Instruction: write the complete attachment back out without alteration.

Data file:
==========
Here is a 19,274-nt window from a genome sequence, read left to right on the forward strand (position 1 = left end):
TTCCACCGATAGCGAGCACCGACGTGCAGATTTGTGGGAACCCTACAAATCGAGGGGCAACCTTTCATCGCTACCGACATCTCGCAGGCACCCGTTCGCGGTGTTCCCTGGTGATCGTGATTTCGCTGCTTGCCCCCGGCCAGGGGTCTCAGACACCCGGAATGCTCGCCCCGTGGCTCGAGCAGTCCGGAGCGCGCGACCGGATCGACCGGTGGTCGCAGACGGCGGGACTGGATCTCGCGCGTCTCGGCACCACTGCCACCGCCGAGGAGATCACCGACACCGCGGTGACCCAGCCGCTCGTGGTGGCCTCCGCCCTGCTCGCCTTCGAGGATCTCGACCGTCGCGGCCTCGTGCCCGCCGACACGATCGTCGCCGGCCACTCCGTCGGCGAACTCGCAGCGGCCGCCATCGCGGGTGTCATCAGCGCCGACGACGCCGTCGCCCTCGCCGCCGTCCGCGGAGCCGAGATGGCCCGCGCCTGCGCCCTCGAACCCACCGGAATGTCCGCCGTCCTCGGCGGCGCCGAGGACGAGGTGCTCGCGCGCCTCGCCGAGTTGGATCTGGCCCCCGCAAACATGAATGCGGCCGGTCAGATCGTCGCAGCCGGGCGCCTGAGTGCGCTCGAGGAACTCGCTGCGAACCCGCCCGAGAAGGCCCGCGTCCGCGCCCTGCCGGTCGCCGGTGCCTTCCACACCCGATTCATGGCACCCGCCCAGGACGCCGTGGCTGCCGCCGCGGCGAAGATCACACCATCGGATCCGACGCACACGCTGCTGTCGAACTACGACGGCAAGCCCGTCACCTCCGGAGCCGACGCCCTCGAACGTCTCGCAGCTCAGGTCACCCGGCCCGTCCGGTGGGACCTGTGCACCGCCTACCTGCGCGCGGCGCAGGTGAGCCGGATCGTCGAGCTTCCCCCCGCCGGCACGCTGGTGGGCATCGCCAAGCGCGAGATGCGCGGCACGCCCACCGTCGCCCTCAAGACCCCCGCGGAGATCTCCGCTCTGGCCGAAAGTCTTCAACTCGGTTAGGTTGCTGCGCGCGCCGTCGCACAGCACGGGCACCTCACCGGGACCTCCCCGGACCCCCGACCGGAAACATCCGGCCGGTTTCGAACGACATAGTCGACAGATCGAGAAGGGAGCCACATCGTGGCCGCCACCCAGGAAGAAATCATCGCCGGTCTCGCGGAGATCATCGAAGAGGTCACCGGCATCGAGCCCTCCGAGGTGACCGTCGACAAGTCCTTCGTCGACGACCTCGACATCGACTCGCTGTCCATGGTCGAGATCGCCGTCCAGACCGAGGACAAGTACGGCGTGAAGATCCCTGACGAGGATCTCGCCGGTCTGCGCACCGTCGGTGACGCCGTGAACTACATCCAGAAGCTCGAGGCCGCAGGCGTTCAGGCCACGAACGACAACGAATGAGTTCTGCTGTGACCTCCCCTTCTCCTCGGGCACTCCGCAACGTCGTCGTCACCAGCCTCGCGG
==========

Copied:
Here is a 19,274-nt window from a genome sequence, read left to right on the forward strand (position 1 = left end):
TTCCACCGATAGCGAGCACCGACGTGCAGATTTGTGGGAACCCTACAAATCGAGGGGCAACCTTTCATCGCTACCGACATCTCGCAGGCACCCGTTCGCGGTGTTCCCTGGTGATCGTGATTTCGCTGCTTGCCCCCGGCCAGGGGTCTCAGACACCCGGAATGCTCGCCCCGTGGCTCGAGCAGTCCGGAGCGCGCGACCGGATCGACCGGTGGTCGCAGACGGCGGGACTGGATCTCGCGCGTCTCGGCACCACTGCCACCGCCGAGGAGATCACCGACACCGCGGTGACCCAGCCGCTCGTGGTGGCCTCCGCCCTGCTCGCCTTCGAGGATCTCGACCGTCGCGGCCTCGTGCCCGCCGACACGATCGTCGCCGGCCACTCCGTCGGCGAACTCGCAGCGGCCGCCATCGCGGGTGTCATCAGCGCCGACGACGCCGTCGCCCTCGCCGCCGTCCGCGGAGCCGAGATGGCCCGCGCCTGCGCCCTCGAACCCACCGGAATGTCCGCCGTCCTCGGCGGCGCCGAGGACGAGGTGCTCGCGCGCCTCGCCGAGTTGGATCTGGCCCCCGCAAACATGAATGCGGCCGGTCAGATCGTCGCAGCCGGGCGCCTGAGTGCGCTCGAGGAACTCGCTGCGAACCCGCCCGAGAAGGCCCGCGTCCGCGCCCTGCCGGTCGCCGGTGCCTTCCACACCCGATTCATGGCACCCGCCCAGGACGCCGTGGCTGCCGCCGCGGCGAAGATCACACCATCGGATCCGACGCACACGCTGCTGTCGAACTACGACGGCAAGCCCGTCACCTCCGGAGCCGACGCCCTCGAACGTCTCGCAGCTCAGGTCACCCGGCCCGTCCGGTGGGACCTGTGCACCGCCTACCTGCGCGCGGCGCAGGTGAGCCGGATCGTCGAGCTTCCCCCCGCCGGCACGCTGGTGGGCATCGCCAAGCGCGAGATGCGCGGCACGCCCACCGTCGCCCTCAAGACCCCCGCGGAGATCTCCGCTCTGGCCGAAAGTCTTCAACTCGGTTAGGTTGCTGCGCGCGCCGTCGCACAGCACGGGCACCTCACCGGGACCTCCCCGGACCCCCGACCGGAAACATCCGGCCGGTTTCGAACGACATAGTCGACAGATCGAGAAGGGAGCCACATCGTGGCCGCCACCCAGGAAGAAATCATCGCCGGTCTCGCGGAGATCATCGAAGAGGTCACCGGCATCGAGCCCTCCGAGGTGACCGTCGACAAGTCCTTCGTCGACGACCTCGACATCGACTCGCTGTCCATGGTCGAGATCGCCGTCCAGACCGAGGACAAGTACGGCGTGAAGATCCCTGACGAGGATCTCGCCGGTCTGCGCACCGTCGGTGACGCCGTGAACTACATCCAGAAGCTCGAGGCCGCAGGCGTTCAGGCCACGAACGACAACGAATGAGTTCTGCTGTGACCTCCCCTTCTCCTCGGGCACTCCGCAACGTCGTCGTCACCAGCCTCGCGG